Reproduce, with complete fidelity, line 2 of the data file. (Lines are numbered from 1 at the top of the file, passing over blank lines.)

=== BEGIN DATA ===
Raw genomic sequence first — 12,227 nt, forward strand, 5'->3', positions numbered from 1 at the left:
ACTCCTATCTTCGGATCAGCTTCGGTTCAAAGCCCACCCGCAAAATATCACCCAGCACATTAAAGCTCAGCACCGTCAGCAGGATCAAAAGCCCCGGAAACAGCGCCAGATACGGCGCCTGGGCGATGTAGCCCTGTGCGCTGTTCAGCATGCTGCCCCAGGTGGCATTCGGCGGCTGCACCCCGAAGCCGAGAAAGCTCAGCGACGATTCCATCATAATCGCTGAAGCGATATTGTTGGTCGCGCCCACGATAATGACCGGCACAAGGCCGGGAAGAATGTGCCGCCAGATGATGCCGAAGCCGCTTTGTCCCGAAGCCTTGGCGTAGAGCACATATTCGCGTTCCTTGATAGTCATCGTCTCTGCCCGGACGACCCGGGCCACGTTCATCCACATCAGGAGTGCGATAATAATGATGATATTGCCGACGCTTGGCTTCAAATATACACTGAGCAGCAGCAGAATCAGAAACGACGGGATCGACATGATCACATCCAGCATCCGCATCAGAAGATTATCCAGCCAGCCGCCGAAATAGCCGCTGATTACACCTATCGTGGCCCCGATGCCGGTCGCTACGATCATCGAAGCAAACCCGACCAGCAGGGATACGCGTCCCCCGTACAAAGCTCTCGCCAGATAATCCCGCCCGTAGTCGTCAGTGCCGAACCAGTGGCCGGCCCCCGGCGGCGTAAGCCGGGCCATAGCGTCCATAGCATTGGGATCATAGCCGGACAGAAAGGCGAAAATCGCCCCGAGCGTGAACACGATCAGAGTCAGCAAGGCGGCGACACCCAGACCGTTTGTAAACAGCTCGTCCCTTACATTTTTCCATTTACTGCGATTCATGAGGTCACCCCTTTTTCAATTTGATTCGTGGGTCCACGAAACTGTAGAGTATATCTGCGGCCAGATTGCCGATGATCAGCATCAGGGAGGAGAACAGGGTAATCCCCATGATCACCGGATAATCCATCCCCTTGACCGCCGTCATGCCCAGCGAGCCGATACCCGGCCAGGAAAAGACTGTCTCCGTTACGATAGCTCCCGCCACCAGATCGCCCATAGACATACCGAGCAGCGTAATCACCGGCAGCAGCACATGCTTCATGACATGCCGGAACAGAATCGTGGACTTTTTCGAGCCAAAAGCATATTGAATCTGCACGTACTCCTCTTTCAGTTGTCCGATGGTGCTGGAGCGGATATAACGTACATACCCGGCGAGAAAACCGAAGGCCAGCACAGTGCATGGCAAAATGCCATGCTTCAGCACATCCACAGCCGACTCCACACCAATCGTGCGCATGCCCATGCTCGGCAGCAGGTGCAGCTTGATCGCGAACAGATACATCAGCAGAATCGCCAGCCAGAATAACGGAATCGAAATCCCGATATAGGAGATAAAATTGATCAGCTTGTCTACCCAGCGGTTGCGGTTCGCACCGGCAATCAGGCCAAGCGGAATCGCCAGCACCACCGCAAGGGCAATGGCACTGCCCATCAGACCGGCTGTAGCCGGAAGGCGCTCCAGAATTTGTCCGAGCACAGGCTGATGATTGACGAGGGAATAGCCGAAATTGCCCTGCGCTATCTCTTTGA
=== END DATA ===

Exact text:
ACTCCTATCTTCGGATCAGCTTCGGTTCAAAGCCCACCCGCAAAATATCACCCAGCACATTAAAGCTCAGCACCGTCAGCAGGATCAAAAGCCCCGGAAACAGCGCCAGATACGGCGCCTGGGCGATGTAGCCCTGTGCGCTGTTCAGCATGCTGCCCCAGGTGGCATTCGGCGGCTGCACCCCGAAGCCGAGAAAGCTCAGCGACGATTCCATCATAATCGCTGAAGCGATATTGTTGGTCGCGCCCACGATAATGACCGGCACAAGGCCGGGAAGAATGTGCCGCCAGATGATGCCGAAGCCGCTTTGTCCCGAAGCCTTGGCGTAGAGCACATATTCGCGTTCCTTGATAGTCATCGTCTCTGCCCGGACGACCCGGGCCACGTTCATCCACATCAGGAGTGCGATAATAATGATGATATTGCCGACGCTTGGCTTCAAATATACACTGAGCAGCAGCAGAATCAGAAACGACGGGATCGACATGATCACATCCAGCATCCGCATCAGAAGATTATCCAGCCAGCCGCCGAAATAGCCGCTGATTACACCTATCGTGGCCCCGATGCCGGTCGCTACGATCATCGAAGCAAACCCGACCAGCAGGGATACGCGTCCCCCGTACAAAGCTCTCGCCAGATAATCCCGCCCGTAGTCGTCAGTGCCGAACCAGTGGCCGGCCCCCGGCGGCGTAAGCCGGGCCATAGCGTCCATAGCATTGGGATCATAGCCGGACAGAAAGGCGAAAATCGCCCCGAGCGTGAACACGATCAGAGTCAGCAAGGCGGCGACACCCAGACCGTTTGTAAACAGCTCGTCCCTTACATTTTTCCATTTACTGCGATTCATGAGGTCACCCCTTTTTCAATTTGATTCGTGGGTCCACGAAACTGTAGAGTATATCTGCGGCCAGATTGCCGATGATCAGCATCAGGGAGGAGAACAGGGTAATCCCCATGATCACCGGATAATCCATCCCCTTGACCGCCGTCATGCCCAGCGAGCCGATACCCGGCCAGGAAAAGACTGTCTCCGTTACGATAGCTCCCGCCACCAGATCGCCCATAGACATACCGAGCAGCGTAATCACCGGCAGCAGCACATGCTTCATGACATGCCGGAACAGAATCGTGGACTTTTTCGAGCCAAAAGCATATTGAATCTGCACGTACTCCTCTTTCAGTTGTCCGATGGTGCTGGAGCGGATATAACGTACATACCCGGCGAGAAAACCGAAGGCCAGCACAGTGCATGGCAAAATGCCATGCTTCAGCACATCCACAGCCGACTCCACACCAATCGTGCGCATGCCCATGCTCGGCAGCAGGTGCAGCTTGATCGCGAACAGATACATCAGCAGAATCGCCAGCCAGAATAACGGAATCGAAATCCCGATATAGGAGATAAAATTGATCAGCTTGTCTACCCAGCGGTTGCGGTTCGCACCGGCAATCAGGCCAAGCGGAATCGCCAGCACCACCGCAAGGGCAATGGCACTGCCCATCAGACCGGCTGTAGCCGGAAGGCGCTCCAGAATTTGTCCGAGCACAGGCTGATGATTGACGAGGGAATAGCCGAAATTGCCCTGCGCTATCTCTTTGA